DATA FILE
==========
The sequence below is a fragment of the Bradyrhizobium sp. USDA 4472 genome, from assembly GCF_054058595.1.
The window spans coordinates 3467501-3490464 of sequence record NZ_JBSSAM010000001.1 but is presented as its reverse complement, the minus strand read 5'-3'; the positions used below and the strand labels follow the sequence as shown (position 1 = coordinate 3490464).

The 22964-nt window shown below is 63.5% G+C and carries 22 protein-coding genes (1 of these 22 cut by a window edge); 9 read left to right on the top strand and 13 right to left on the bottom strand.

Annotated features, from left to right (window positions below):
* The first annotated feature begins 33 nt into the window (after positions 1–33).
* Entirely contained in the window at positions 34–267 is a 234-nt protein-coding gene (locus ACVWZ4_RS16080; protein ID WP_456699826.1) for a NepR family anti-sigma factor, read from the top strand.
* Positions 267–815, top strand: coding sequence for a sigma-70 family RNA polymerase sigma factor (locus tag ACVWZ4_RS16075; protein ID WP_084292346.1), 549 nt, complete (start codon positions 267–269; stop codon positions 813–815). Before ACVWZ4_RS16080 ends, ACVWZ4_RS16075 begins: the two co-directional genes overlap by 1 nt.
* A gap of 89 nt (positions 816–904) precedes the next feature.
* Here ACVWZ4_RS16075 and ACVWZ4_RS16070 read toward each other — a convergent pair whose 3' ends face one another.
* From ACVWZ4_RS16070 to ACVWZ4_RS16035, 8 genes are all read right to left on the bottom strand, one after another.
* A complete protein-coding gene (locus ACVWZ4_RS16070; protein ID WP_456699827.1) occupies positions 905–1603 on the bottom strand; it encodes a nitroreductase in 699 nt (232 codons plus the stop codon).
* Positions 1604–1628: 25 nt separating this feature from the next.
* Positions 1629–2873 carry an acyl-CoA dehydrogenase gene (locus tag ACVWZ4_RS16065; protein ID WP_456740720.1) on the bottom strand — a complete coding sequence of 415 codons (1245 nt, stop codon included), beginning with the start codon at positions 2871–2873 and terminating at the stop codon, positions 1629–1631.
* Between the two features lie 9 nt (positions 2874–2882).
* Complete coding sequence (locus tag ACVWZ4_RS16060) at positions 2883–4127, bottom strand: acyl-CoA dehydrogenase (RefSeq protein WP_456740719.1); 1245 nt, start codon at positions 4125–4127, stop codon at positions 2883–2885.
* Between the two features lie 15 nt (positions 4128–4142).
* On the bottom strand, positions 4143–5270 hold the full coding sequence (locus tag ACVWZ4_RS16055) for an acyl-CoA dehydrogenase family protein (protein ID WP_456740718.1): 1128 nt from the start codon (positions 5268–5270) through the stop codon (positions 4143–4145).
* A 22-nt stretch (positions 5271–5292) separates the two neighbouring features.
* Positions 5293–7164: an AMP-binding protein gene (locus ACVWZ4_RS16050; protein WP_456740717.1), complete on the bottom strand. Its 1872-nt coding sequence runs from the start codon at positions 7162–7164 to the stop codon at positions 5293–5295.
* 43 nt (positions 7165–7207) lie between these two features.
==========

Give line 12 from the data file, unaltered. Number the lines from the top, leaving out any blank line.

* Positions 1604–1628: 25 nt separating this feature from the next.